This New Induction Cookware Comes with a Cooktop — And It’s Perfect for Anyone Who Lives Alone
The internet is full of big-batch recipes, family-size dinners, and meal prep ideas. But what about those of us who live alone and don’t want to eat the same thing days in a row? As a single, immensely busy gal living on her own, I think of this every time I look at my fridge full of leftovers. And that’s why the Bonbowl speaks to me.
What’s the Bonbowl?
The Bonbowl includes a freestanding induction burner and a removable bowl for both cooking and eating. The cooktop has a built-in timer and the inside of the bowl (and only the inside of the bowl!) gets super hot super quickly, making it incredibly efficient and safer than, say, gas or electric. (Note: The cooktop has a hob in the center, so you can only use it with the included bowl.)
The Bonbowl’s 18-ounce bowl is pretty special — shrinking cookware and dinnerware into one and drastically reducing cleanup. The bowl has a heat-resistant silicone lip and double-walled insulation that keeps the outside cool enough to handle even after cooking. You can buy the bowl with a nonstick coating or in stainless steel. It also comes with a BPA-free plastic lid, which can be used to steam food, drain water, and turn the bowl into a food storage container.
Cooking in the Bonbowl
The high rims of the bowl give you more flexibility than a typical 6-inch pan, so you can sauté, sear, simmer, and brown in it. And the walls of the bowl heat up, too, giving you more cooking area — similar to a wok. The bowl is still small, no doubt, so I sometimes have to cook things like sautéed vegetables in batches. I also have an issue making pasta in the Bonbowl, as long noodles have to be broken to fit and the bowl really maxes out at 3.5 ounces of dry pasta, which is a little less than I like to eat.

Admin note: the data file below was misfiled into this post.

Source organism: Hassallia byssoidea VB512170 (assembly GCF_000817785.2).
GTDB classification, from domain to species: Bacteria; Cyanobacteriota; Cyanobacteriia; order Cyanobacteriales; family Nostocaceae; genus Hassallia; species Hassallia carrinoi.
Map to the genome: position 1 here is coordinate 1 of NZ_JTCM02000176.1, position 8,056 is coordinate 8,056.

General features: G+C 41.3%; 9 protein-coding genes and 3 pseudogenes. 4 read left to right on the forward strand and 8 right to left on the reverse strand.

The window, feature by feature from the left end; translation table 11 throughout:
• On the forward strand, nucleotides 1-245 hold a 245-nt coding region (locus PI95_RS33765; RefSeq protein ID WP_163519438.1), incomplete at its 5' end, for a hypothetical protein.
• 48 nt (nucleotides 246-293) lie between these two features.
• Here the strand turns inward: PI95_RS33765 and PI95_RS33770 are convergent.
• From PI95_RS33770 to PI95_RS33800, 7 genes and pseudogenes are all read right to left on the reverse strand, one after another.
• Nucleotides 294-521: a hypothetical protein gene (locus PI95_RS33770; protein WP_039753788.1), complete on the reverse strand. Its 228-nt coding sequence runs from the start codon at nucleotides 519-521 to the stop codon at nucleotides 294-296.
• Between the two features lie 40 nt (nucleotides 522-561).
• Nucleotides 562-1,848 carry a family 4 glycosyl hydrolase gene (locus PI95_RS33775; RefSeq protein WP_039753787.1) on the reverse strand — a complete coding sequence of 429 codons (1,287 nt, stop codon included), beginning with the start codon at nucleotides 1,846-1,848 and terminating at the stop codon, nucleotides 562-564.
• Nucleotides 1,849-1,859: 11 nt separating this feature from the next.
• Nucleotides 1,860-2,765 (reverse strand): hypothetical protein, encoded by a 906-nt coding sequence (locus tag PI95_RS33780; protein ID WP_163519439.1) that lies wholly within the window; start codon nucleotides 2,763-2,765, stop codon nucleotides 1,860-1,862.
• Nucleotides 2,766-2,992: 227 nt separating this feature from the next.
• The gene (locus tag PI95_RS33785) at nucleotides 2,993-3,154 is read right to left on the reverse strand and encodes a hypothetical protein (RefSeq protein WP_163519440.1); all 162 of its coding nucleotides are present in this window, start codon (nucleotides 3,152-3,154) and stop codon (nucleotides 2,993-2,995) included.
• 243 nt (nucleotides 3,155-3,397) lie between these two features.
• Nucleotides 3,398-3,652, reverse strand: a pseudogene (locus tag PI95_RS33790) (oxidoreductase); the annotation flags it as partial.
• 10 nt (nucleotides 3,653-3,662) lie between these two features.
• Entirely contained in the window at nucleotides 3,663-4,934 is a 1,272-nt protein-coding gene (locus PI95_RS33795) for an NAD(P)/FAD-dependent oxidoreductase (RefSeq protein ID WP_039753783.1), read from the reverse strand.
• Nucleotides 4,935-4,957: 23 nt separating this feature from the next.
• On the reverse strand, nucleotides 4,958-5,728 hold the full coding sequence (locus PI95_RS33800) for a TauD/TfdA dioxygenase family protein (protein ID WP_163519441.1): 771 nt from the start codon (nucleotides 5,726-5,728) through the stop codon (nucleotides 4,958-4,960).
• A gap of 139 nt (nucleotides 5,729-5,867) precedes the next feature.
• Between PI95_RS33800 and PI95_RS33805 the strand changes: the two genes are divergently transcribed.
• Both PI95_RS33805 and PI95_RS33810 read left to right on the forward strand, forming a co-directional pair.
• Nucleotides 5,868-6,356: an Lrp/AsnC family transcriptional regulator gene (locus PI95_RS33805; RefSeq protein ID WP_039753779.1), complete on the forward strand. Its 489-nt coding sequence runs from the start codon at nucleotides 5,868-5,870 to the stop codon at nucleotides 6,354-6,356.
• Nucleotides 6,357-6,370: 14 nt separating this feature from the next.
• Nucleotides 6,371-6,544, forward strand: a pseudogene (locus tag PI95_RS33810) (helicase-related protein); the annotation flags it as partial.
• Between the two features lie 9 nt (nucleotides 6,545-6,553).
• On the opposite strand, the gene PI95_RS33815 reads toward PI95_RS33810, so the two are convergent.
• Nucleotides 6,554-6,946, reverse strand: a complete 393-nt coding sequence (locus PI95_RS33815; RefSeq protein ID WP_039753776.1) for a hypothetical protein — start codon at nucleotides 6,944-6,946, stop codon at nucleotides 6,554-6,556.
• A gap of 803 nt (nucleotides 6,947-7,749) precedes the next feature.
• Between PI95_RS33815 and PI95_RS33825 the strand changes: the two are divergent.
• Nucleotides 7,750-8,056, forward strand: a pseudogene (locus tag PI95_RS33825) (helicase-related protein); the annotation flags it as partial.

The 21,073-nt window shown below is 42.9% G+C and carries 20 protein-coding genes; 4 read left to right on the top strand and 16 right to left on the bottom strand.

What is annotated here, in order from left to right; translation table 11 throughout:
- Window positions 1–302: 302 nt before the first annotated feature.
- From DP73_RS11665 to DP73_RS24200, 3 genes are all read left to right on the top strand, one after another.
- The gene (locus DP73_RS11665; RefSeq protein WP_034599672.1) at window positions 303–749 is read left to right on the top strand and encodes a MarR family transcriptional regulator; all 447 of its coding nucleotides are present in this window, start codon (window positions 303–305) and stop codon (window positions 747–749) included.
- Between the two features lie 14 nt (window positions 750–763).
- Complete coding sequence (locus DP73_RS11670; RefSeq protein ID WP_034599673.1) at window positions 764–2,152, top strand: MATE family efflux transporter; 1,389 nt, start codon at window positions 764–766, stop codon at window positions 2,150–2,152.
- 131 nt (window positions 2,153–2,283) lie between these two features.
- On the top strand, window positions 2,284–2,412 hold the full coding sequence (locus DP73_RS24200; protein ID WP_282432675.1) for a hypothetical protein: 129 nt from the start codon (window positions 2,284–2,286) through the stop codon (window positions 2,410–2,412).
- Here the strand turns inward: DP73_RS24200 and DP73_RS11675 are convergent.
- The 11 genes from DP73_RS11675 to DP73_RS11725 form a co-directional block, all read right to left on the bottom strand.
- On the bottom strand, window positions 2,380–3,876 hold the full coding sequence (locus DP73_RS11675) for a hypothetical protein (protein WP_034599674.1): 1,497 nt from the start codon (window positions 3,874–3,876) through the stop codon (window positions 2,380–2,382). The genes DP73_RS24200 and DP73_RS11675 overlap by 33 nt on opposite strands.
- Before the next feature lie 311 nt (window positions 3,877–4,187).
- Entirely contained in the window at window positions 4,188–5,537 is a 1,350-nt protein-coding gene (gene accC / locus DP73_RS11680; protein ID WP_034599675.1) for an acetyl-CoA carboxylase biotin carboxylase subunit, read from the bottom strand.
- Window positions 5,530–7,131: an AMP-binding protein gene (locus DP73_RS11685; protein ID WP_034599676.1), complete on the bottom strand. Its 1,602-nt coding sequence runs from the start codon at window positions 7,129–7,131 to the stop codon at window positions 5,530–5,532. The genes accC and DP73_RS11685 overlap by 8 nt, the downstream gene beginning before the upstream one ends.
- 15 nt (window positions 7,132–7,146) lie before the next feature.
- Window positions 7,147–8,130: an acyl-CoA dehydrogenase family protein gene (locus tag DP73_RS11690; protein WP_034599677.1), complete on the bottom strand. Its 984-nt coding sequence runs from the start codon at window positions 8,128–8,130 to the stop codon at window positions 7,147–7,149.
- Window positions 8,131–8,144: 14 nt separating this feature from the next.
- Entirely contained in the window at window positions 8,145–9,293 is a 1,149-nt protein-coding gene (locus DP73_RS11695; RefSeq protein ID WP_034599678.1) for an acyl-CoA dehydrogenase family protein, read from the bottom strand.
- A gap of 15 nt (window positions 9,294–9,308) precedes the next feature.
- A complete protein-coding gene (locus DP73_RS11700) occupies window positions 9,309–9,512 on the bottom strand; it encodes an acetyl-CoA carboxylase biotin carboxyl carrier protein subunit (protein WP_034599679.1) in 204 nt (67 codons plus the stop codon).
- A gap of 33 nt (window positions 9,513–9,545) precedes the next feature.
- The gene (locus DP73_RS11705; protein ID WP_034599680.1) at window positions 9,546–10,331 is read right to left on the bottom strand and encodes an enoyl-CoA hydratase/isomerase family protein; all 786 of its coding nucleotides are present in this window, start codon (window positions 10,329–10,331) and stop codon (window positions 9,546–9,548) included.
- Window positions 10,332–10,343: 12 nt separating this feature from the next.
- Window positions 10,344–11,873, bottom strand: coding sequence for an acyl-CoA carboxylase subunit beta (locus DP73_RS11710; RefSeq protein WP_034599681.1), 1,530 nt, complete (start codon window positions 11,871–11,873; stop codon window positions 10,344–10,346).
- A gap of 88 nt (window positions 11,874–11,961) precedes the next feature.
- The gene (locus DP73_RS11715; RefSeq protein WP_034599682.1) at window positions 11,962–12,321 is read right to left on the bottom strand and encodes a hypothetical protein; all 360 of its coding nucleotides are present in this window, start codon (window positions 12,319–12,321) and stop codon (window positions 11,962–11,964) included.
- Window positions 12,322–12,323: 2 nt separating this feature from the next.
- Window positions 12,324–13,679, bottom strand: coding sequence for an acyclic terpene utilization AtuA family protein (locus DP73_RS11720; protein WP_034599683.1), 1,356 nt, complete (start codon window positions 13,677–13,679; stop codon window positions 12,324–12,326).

However, the bowl’s efficient heating makes it fantastic for quick searing, as I’ve found with steak, chicken, shrimp, and peppers and onions, which char as if I had laid them directly on a grill. It can also bring water to a boil in roughly four minutes, and the nonstick coating is really good. I also like the bowl’s built-in timer and that the cooktop pauses when you remove the bowl from the burner, so you can resume cooking, if needed, but it will automatically shut off after a few minutes if not.
If you opt for the nonstick bowl, you do have to be careful about the cooking and eating utensils you use (read: no metal), but nonstick is also easier to clean than stainless steel. I would suggest opting for the latter, however, because you’ll be able to use your normal silverware in it without issue.
How Easy Is It to Clean?
Cleaning the Bonbowl is easy: Using a non-abrasive sponge and dish soap does the trick. Both the nonstick and stainless steel bowls are top-rack dishwasher-safe, but you can also use a tougher scrubber with the stainless steel version.
As for the cooktop, it cleans up well with a damp cloth and water or a mild, non-abrasive soap (just be careful not to let it drip into the vents). Like all plug-in appliances, it cannot be submerged in water.
The Bottom Line
For a particular niche audience, the Bonbowl is tres bonne. At $130 for the whole kit, it’s a great gift for a college student, a city apartment dweller, camper, anti-microwaver, or someone living alone.
While the Bonbowl does have some notable cons, it is super convenient. And there are plans for a larger bowl is in the works (you heard it here first!).